December 1, 2012
November 15, 2012
November 1, 2012
October 15, 2012
October 1, 2012
September 15, 2012
September 1, 2012
August 15, 2012
August 1, 2012
View more »
July 15, 2012
July 1, 2012
American Way Staff
American AirlinesNexos Magazine Staff
Celebrated Living Staff
Famed travel writer Paul Theroux examines the effect that the passing of 30 years has had on Eurasia -- and on himself. By Kristin Baird Rattini
“THE DECISION TO RETURN TO ANY EARLY SCENE in your life is dangerous but irresistible,” writes celebrated travel writer Paul Theroux in his newest book, Ghost Train to the Eastern Star (Houghton Mifflin, $28). In 1973, Theroux chronicled his epic rail journey through Asia in the best-selling travelogue The Railway Bazaar.Half a lifetime later, his curiosity about how those lands had changedover time compelled him to return to the rails and retrace his Eurasiansteps, a trip he documented in Ghost Train.
The story of Theroux’s four-month, 28,000-mile trek from London to Japan takes a few new twists this time. Rather than barhop till dawn, Theroux, now 67, opts to tour gardens and turn in early. He also alters his path slightly to avoid some of the countries experiencing political unrest.
Despite the changes in route, Theroux’s goal is the same: to capture the spirit of each place through the people he encounters. He does so masterfully, whether he’s introducing us to awealthy prince in Jodhpur, India, or to a poor pedicab driverstruggling for survival in Myanmar. “I wasn’t chasing a news story, soI could get acquainted with people in a much simpler way,” he says, now comfortably back at his home in Hawaii. “It’s a truer picture of aplace than if you were there during a crisis.”
Along the way,Theroux finds that he feels a greater affinity for the places that haven’t changed much since his previous visit than for those that have. In fact, “India’s miracle” of Bangalore, a major technology hub, and the modern marvel of Singapore not only fail to impress Theroux but also raise the ire for which he’s known. “The poorer a country, the more it preserves what it has,” he says. “They mend the sights; they don’t mow and tear them down.”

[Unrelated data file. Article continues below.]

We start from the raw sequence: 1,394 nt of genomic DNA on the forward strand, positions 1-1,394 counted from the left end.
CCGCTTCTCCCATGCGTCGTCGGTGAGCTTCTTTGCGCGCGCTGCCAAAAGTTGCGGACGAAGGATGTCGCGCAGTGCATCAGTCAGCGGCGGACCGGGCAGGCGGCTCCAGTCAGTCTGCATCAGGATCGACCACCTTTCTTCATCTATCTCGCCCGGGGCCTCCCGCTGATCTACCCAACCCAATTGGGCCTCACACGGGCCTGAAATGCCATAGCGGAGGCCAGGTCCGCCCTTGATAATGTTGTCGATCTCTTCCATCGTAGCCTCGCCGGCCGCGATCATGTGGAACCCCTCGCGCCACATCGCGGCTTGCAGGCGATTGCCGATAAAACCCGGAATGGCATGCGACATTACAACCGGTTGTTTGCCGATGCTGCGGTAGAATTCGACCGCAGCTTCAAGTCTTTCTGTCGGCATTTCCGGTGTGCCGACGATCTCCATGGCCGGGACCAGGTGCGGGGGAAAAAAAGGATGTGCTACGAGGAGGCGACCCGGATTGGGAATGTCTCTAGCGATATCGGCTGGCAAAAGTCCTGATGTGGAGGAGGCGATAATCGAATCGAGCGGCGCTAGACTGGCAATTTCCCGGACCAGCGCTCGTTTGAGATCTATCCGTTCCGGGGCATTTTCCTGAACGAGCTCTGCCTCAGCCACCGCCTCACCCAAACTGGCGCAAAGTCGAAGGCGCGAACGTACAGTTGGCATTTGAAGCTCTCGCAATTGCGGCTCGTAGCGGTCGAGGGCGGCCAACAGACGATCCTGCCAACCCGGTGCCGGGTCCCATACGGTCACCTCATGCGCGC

Yet by journey’s end, Theroux realizes the greatest changes haven’t occurred in the landscape or in the culture, but in himself. “I had more patience,” he says of his demeanor on his return trip. “If someone said, ‘There won’t be a train for a week,’ that was okay. Or if they said, ‘I have a long story totell you,’ I’d say, ‘Fine. Put up your feet and tell me the story.’ ”In Ghost Train, Theroux takes time to tell us his own story, and the tale is an irresistible one.
The Inside Track
Which locales would top Paul Theroux’s edition of Places to See before You Die? The veteran traveler shares his favorite picks. -- K.B.R.
ITALY:“Italy is, to me, a treasure house. I find the people congenial. I lovethe food. Although it’s not a large country, it’s packed with things tosee.”
INDIA:“There’s classical India: Rajasthan, Jaipur, Udaipur, Jodhpur … Thepeople are very traditional in their food, their dress, their beliefs.So just to see the adoring nature of the Indian culture is quitedifferent from the ‘Indian miracle.’ ”
HANOI, VIETNAM:“Hanoi is one of the most beautiful cities in Asia. [America] bombed itquite heavily during the war, but it has been rebuilt. So we have apersonal interest. … To see it being rebuilt is a wonderful thing.”
We Can’t Put Down The Book of Lies by Brad Meltzer
AS A BEST-SELLING AUTHOR of graphic novels (Identity Crisis) and popcorn thrillers (The Book of Fate),Brad Meltzer knows a thing or two about superheroes and crackerjackmysteries. He’s a master practitioner on both fronts. Still, nothingprepares readers for Meltzer’s
The Book of Lies (Grand Central Publishing, $26), a whip-smart valentine to comic-book
culture, a heartfelt father-son saga, a meditation on the power of storytelling, and the
best darned code-cracking-on-the-run book we’ve read.
The turbocharged narrative, which finds an orphaned and disgraced government
agent thrust into an epic but deeply personal quest to find the world’s first murder
weapon, links -- wait for it -- Cain (as in, and Abel), the world’s first villain,
and Superman, the world’s greatest superhero. Meltzer’s writing is brisk,
witty, and full of more corkscrews than a wine-tasting seminar. If Dan Brown
and Michael Chabon were to collaborate, they’d still have nothing on Meltzer’s
dazzling Lies. -- J.R.